It is with this heightened sense of pride that I remember September 11, 2001 as a “Day of Contradictions”, celebrating how the American spirit triumphed over those that would seek to destroy our way of life.

West Corporation

Posted on August 31, 2012 by West Corporation 

Ready, set…no

Hurricane Isaac is a powerful validation of the public safety community’s focus on preparing viable plans for back-up operations in the event of natural disasters and broad national threats.What drives us to prepare for the worst? Quite simply, it is grounded in watching and helping agencies bring 9-1-1 services back up in the aftermath of September 11, Katrina and other catastrophic events. It became clear that there was a better way to ensure 9-1-1 emergency services were protected and continued to be provided, even in the midst of a devastating, unplanned event. A closer look showed that many of our public safety agencies in this country either don’t have a disaster recovery plan, or need to update their plan and re-think how they ensure operational continuity for 9-1-1.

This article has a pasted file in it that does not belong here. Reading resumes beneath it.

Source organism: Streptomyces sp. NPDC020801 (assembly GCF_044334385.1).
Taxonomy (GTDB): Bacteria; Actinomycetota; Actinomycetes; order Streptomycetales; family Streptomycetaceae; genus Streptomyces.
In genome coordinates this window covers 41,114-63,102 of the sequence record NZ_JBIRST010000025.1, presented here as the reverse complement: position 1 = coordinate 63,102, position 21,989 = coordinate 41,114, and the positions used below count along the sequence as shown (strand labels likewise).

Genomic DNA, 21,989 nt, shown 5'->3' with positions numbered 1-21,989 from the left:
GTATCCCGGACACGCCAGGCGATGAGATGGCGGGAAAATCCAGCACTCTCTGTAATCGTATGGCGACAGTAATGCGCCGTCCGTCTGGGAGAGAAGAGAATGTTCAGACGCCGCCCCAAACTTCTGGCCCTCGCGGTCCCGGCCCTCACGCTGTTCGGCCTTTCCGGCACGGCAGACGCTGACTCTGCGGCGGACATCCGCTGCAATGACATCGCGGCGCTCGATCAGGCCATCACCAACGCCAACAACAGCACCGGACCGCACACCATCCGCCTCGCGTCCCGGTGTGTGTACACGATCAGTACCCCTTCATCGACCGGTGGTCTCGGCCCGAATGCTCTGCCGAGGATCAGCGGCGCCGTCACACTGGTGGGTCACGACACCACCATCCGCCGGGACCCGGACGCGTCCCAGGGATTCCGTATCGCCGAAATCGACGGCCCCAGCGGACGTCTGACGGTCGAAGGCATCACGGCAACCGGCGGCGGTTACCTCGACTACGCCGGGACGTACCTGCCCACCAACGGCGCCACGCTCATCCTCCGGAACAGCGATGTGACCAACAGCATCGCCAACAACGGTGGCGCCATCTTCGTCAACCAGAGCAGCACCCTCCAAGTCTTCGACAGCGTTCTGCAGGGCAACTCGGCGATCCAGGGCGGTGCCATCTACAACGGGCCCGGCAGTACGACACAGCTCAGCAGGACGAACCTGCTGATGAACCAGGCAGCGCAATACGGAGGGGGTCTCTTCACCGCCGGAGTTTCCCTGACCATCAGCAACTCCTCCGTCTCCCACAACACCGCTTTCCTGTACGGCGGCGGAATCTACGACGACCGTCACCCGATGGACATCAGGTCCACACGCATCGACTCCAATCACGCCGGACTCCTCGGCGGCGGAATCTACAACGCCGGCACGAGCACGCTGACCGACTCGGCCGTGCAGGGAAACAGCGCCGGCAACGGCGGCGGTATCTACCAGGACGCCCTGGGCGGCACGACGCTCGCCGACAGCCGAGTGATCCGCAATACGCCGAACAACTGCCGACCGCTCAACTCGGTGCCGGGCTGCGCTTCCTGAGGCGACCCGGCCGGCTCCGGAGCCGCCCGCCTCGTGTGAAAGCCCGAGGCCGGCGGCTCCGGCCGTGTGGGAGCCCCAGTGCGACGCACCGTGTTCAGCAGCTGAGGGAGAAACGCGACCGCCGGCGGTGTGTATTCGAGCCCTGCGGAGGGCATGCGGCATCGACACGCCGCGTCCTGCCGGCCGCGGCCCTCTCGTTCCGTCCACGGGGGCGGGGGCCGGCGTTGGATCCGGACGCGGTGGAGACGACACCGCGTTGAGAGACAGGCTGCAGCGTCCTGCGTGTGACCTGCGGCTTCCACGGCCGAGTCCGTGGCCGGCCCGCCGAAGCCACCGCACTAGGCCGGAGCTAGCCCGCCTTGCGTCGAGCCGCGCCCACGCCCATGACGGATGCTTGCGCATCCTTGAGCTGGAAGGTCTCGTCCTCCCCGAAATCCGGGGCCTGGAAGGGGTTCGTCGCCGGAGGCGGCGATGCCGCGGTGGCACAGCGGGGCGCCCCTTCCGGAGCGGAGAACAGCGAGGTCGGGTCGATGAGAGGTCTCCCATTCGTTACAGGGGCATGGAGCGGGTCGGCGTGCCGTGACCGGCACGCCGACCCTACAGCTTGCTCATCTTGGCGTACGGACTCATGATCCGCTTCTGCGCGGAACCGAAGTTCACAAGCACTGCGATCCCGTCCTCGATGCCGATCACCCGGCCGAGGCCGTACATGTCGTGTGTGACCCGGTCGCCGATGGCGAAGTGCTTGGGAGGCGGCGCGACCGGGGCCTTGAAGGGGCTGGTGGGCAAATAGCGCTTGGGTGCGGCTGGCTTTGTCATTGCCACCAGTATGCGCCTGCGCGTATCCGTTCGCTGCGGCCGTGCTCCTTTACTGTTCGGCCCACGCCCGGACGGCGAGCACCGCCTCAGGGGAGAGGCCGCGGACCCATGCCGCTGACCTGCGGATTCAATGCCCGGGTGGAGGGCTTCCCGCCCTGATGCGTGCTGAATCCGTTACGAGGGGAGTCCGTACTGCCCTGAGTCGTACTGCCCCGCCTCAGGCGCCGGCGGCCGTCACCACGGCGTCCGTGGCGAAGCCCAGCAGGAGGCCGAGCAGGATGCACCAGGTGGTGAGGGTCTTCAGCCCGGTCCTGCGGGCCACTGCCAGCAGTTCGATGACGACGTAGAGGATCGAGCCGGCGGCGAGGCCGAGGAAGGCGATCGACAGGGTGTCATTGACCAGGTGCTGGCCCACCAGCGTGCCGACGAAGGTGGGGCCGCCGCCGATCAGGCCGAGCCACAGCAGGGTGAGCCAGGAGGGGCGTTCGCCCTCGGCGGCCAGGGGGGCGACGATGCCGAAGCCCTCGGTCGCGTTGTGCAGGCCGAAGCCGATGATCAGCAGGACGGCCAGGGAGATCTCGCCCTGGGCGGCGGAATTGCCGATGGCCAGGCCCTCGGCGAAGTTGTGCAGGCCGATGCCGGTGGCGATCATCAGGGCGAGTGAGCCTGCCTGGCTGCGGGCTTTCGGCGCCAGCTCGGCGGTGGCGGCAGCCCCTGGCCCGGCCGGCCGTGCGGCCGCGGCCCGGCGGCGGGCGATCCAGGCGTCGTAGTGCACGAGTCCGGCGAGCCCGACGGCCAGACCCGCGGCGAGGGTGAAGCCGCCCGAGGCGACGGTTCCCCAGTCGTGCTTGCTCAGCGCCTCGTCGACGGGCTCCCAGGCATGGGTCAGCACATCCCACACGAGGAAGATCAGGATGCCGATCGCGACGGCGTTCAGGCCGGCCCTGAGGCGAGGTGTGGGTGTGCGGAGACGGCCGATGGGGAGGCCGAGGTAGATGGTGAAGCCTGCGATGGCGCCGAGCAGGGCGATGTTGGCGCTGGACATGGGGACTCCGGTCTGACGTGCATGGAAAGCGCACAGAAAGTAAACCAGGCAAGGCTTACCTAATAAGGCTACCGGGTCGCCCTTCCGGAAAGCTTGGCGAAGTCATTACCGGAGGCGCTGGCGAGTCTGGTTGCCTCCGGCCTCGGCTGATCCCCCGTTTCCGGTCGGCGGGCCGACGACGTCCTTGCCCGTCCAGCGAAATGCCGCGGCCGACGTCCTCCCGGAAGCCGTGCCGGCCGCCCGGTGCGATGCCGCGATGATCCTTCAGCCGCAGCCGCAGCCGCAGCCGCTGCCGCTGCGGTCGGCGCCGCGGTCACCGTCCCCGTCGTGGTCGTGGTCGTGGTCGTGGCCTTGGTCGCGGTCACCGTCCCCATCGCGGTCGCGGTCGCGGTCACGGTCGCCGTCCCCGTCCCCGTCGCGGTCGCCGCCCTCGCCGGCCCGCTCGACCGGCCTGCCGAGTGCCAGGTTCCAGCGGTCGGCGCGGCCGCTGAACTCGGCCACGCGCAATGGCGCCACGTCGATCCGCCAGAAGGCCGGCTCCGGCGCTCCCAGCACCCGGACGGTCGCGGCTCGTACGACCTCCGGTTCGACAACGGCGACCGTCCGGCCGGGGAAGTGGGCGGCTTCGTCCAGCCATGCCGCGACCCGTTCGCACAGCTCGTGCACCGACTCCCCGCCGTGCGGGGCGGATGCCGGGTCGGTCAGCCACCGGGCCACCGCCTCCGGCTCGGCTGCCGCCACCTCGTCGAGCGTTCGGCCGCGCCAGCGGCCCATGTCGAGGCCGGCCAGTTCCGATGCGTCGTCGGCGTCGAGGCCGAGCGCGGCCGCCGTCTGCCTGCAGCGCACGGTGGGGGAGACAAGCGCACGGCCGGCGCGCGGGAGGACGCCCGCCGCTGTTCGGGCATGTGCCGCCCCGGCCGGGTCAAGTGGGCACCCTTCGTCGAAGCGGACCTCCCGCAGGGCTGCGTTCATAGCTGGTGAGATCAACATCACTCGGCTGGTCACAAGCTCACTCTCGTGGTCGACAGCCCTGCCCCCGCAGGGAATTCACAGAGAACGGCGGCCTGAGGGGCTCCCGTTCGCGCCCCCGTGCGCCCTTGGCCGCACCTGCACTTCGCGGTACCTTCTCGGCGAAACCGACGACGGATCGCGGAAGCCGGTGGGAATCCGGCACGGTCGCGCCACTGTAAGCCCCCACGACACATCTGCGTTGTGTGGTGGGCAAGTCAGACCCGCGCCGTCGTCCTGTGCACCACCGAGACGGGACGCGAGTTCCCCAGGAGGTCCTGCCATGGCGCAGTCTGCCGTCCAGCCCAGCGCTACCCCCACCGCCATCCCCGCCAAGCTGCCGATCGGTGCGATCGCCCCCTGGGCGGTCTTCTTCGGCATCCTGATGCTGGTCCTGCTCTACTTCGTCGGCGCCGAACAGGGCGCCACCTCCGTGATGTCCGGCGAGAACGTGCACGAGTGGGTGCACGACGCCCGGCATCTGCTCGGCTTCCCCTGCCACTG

Natural disasters are what generally come to mind when plotting a large-scale emergency response strategy. Most municipalities have developed emergency management plans to deal with riots, floods, fires, hurricanes, tornadoes and viral epidemics. In the midst of a crisis, no matter what form it takes, the citizens of our country expect their calls to be answered when they dial 9-1-1. Comprehensive operational-continuity planning must be a top priority for 9-1-1 decision makers today and all options need to be on the table. When lives are at stake, we cannot wait until after a crisis to say, “I hadn’t considered that.”

A Good Plan Gone Bad